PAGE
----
The history of sport is not just one straight line. The word ‘sport’ has not always meant what we understand it to mean today. In the distant past, it wasn’t a case of “surpassing oneself”, the very idea of ‘limits’ was deep-rooted; the concept of pushing them, even if they were just your own, would only become acceptable much much later. The role of sport as we know it today is only a recent event, in terms of its importance in the media as well as the time it occupies in our lives and our dreams.
Furthermore, sport and sporting disciplines have rarely been fixed over time, except for Olympic sports where a certain form of continuity is part of its identity. Technical progress has often enabled athletes to move on up to the next level when it hasn’t led to a complete change in style or ethos. Societal and cultural changes have also modified certain sports, specifically mountain sports. We have moved from the academic approach in alpine disciplines at the beginning of the 20th century to California-inspired free climbing. The same applies to cycling, revolutionised by the arrival of the mountain bike, also from California, invented by the same long-haired dudes besotted with freedom, masters in smashing the inflexibility of sport. Cultural changes and technological evolution have now revolutionised running. The first runners were identified as eccentrics, you were only supposed to run with an academic mindset, and women were not allowed to run in marathons. Today running is a global phenomenon and Nike have recently introduced carbon soles into their latest shoes.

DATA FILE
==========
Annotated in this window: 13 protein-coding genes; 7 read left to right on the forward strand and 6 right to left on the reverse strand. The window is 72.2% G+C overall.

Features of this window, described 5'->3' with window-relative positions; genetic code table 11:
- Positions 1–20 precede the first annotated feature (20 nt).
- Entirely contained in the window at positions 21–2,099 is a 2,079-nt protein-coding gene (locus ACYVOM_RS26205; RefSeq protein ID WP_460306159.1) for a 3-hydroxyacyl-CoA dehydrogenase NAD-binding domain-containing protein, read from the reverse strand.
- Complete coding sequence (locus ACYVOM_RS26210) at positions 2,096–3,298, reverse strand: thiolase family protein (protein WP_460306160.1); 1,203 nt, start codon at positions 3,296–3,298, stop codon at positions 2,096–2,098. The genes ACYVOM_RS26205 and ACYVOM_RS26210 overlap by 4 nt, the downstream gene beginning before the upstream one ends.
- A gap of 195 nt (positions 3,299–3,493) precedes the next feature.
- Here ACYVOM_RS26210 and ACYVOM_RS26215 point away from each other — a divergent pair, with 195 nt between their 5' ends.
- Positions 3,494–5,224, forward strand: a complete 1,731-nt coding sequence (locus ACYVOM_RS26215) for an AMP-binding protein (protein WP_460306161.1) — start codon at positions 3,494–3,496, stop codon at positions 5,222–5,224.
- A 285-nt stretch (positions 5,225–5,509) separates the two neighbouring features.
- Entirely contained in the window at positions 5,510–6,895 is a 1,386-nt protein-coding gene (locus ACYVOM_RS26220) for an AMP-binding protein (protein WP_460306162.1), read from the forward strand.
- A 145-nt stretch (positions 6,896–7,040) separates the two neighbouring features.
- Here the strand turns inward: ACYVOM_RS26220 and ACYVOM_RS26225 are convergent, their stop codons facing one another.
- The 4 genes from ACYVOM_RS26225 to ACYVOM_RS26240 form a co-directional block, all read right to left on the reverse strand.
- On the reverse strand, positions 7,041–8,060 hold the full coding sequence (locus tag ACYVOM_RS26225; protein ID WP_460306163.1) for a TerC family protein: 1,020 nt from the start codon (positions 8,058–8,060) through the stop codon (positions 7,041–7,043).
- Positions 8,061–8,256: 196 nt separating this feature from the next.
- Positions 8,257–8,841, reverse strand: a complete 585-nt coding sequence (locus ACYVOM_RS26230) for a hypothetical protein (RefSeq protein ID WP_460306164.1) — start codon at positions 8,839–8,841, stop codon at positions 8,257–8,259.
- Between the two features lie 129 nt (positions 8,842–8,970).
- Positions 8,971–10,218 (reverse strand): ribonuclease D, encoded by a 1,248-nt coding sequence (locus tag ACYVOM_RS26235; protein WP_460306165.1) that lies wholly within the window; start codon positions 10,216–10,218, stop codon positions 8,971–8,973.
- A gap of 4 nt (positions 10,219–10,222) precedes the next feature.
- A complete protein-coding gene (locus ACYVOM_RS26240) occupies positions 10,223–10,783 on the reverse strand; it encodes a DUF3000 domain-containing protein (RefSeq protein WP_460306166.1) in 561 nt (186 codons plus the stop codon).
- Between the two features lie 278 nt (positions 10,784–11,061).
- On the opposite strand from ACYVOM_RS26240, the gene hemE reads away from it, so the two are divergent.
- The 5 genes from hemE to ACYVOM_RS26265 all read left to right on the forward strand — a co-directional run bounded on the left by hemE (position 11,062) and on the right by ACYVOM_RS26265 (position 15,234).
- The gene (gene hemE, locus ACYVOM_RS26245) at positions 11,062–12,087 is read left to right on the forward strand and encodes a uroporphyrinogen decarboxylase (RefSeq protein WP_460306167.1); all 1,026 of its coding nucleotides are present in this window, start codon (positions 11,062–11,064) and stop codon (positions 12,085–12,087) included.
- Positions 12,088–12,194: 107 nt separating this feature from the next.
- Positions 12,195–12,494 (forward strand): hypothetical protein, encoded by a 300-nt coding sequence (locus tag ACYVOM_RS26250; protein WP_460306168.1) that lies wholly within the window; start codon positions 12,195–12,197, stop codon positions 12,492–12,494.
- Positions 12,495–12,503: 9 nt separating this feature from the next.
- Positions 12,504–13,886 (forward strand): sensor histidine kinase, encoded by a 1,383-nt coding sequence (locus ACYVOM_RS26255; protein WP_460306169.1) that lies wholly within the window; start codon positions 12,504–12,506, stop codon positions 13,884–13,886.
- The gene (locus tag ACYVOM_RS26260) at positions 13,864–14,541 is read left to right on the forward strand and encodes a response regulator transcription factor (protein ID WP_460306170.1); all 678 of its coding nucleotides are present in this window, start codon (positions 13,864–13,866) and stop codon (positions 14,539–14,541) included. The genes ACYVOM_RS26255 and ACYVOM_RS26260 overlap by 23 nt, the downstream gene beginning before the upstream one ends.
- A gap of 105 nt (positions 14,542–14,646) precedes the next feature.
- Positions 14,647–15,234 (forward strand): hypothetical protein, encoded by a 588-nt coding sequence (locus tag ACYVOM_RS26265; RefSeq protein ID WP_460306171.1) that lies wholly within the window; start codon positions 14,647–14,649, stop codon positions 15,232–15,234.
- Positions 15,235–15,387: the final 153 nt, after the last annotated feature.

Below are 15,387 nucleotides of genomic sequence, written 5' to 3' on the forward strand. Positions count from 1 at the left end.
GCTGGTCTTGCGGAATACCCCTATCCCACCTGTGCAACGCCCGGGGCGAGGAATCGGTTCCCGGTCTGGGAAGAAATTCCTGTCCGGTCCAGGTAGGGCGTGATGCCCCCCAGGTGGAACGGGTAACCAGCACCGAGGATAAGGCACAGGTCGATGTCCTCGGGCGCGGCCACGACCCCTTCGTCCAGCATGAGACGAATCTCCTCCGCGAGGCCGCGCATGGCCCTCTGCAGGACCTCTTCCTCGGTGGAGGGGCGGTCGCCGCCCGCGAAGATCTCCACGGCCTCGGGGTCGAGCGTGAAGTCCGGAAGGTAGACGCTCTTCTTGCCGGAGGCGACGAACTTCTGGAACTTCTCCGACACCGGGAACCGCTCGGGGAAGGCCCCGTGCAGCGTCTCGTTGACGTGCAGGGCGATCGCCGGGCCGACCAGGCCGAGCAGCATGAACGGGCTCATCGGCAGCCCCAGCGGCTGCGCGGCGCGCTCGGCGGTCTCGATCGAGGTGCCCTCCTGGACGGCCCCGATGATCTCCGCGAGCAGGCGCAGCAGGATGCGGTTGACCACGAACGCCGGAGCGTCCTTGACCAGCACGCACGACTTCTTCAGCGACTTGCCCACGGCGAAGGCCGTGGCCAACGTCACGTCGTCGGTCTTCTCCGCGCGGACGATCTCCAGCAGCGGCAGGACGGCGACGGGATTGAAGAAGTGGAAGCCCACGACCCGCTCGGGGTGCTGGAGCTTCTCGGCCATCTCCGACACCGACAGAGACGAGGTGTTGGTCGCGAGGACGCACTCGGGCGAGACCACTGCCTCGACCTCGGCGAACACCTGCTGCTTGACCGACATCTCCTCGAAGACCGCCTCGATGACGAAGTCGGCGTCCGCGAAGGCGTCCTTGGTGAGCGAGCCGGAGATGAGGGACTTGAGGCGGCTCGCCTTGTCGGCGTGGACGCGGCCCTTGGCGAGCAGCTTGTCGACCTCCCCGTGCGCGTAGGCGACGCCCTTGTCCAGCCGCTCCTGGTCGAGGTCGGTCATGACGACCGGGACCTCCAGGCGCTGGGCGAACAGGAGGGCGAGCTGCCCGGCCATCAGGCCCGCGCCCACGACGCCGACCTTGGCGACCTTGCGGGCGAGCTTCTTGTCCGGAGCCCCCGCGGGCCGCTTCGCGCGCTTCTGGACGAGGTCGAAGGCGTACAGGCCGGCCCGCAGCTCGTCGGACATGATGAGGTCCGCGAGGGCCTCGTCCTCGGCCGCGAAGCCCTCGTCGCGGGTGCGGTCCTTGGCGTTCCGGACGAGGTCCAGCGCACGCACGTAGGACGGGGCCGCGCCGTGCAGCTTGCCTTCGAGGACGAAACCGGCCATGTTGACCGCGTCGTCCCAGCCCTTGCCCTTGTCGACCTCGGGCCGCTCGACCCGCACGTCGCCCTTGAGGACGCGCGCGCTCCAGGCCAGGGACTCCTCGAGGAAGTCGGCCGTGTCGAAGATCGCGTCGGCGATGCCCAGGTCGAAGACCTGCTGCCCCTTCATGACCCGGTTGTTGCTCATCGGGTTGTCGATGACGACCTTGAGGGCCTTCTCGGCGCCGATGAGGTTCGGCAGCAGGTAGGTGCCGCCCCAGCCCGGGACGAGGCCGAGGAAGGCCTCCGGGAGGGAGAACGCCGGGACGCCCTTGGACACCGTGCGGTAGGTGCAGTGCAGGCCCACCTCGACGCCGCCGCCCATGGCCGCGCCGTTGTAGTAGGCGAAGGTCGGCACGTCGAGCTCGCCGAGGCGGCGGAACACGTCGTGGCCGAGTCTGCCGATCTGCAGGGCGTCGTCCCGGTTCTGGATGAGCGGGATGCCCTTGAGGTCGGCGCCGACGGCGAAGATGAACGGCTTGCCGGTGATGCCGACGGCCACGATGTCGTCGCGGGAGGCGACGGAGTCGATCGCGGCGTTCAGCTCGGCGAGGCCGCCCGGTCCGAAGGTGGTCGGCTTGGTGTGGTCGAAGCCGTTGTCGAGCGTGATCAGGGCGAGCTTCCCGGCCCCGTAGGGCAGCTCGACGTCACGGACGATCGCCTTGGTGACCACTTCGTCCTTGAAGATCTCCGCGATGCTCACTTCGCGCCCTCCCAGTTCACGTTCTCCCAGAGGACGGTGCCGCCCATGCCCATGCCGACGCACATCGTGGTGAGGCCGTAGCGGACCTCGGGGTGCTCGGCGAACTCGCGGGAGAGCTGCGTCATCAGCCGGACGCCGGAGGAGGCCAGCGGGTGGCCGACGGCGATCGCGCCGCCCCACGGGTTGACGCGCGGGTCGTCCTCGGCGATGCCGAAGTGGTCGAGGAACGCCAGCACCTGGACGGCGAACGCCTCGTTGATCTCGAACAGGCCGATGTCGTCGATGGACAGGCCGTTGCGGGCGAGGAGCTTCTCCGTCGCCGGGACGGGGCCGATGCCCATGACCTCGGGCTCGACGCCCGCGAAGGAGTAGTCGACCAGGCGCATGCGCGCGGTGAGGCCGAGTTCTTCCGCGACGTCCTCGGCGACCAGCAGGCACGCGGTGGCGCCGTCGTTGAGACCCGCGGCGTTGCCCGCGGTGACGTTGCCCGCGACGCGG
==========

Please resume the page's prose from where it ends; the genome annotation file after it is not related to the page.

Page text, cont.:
Surfing today is far removed from the era of Mickey Dora or the Tonton Surfeurs Biarritz surfing pioneers. Boards are shorter and speed and manoeuvrability have changed. Shortboards made longboards seem outdated for a while before surfers came back to a less radical ride. Each to their own, but progress just keeps on pushing on. Simon Anderson, inventor of the tri fin, had a huge influence on surfing by the addition of a third fin. Audacity has also changed the history of surfing. Martin Potter took on the waves and won, thus redefining the sport. Today, John John Florence is continuing to write the 21st history of surfing.
Surfing has evolved and is developing in different directions. Today, the future is taking shape in Mauï. Foil surfing will revolutionise the sport. The very essence of surfing brings us back to the wave, to movement, to nature. It is a certainty shared by Okahina. It’s the same mindset as our project which is turning its back on closed basins. We believe that an artificial wave can only improve the world of surfing and place it in a twenty first century that is both mindful of authenticity and in line with an ever-continuing modernity. Sport is being transformed, being modernised and the Okahina wave opens up a whole new range of possibilities and new horizons to new generations looking for challenges in tune with their own era. Configurable surfing, connected surfing, networked surfing, gamification, surfing and e-sport hybrids, urban surfing; anything is possible, everything is conceivable. And nothing is stopping the new generation of surfers from escaping to Indonesia in the search for another wave.